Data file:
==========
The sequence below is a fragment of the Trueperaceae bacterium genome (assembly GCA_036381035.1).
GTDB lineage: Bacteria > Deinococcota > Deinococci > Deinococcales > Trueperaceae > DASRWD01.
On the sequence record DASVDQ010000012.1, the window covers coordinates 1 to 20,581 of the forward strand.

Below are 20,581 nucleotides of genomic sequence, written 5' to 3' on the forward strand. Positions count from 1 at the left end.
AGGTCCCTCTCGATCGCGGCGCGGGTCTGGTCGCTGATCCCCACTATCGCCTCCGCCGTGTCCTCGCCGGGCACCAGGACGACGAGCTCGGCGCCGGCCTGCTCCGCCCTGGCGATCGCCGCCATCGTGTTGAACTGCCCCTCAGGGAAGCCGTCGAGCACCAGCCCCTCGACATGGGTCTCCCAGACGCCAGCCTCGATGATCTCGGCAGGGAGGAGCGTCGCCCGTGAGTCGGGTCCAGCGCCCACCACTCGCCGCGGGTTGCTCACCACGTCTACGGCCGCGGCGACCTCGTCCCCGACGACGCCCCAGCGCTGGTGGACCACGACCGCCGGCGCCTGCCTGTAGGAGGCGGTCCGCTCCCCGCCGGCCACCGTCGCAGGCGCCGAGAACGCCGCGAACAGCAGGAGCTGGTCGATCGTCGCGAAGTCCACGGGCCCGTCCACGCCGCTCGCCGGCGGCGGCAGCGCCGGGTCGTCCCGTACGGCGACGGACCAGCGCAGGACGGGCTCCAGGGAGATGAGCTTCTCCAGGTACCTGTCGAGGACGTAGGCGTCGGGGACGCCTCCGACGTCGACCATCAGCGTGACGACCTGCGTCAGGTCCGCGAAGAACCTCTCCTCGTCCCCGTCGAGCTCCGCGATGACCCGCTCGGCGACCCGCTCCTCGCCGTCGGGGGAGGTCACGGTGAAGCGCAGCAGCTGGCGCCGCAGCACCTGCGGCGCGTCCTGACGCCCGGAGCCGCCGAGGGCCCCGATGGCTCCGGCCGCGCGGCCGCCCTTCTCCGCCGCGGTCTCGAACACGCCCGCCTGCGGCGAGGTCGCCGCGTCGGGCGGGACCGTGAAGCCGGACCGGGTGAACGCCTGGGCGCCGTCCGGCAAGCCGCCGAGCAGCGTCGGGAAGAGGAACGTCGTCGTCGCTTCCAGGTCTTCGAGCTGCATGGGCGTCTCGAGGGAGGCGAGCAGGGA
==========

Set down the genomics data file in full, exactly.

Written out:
The sequence below is a fragment of the Trueperaceae bacterium genome (assembly GCA_036381035.1).
GTDB lineage: Bacteria > Deinococcota > Deinococci > Deinococcales > Trueperaceae > DASRWD01.
On the sequence record DASVDQ010000012.1, the window covers coordinates 1 to 20,581 of the forward strand.

Below are 20,581 nucleotides of genomic sequence, written 5' to 3' on the forward strand. Positions count from 1 at the left end.
AGGTCCCTCTCGATCGCGGCGCGGGTCTGGTCGCTGATCCCCACTATCGCCTCCGCCGTGTCCTCGCCGGGCACCAGGACGACGAGCTCGGCGCCGGCCTGCTCCGCCCTGGCGATCGCCGCCATCGTGTTGAACTGCCCCTCAGGGAAGCCGTCGAGCACCAGCCCCTCGACATGGGTCTCCCAGACGCCAGCCTCGATGATCTCGGCAGGGAGGAGCGTCGCCCGTGAGTCGGGTCCAGCGCCCACCACTCGCCGCGGGTTGCTCACCACGTCTACGGCCGCGGCGACCTCGTCCCCGACGACGCCCCAGCGCTGGTGGACCACGACCGCCGGCGCCTGCCTGTAGGAGGCGGTCCGCTCCCCGCCGGCCACCGTCGCAGGCGCCGAGAACGCCGCGAACAGCAGGAGCTGGTCGATCGTCGCGAAGTCCACGGGCCCGTCCACGCCGCTCGCCGGCGGCGGCAGCGCCGGGTCGTCCCGTACGGCGACGGACCAGCGCAGGACGGGCTCCAGGGAGATGAGCTTCTCCAGGTACCTGTCGAGGACGTAGGCGTCGGGGACGCCTCCGACGTCGACCATCAGCGTGACGACCTGCGTCAGGTCCGCGAAGAACCTCTCCTCGTCCCCGTCGAGCTCCGCGATGACCCGCTCGGCGACCCGCTCCTCGCCGTCGGGGGAGGTCACGGTGAAGCGCAGCAGCTGGCGCCGCAGCACCTGCGGCGCGTCCTGACGCCCGGAGCCGCCGAGGGCCCCGATGGCTCCGGCCGCGCGGCCGCCCTTCTCCGCCGCGGTCTCGAACACGCCCGCCTGCGGCGAGGTCGCCGCGTCGGGCGGGACCGTGAAGCCGGACCGGGTGAACGCCTGGGCGCCGTCCGGCAAGCCGCCGAGCAGCGTCGGGAAGAGGAACGTCGTCGTCGCTTCCAGGTCTTCGAGCTGCATGGGCGTCTCGAGGGAGGCGAGCAGGGA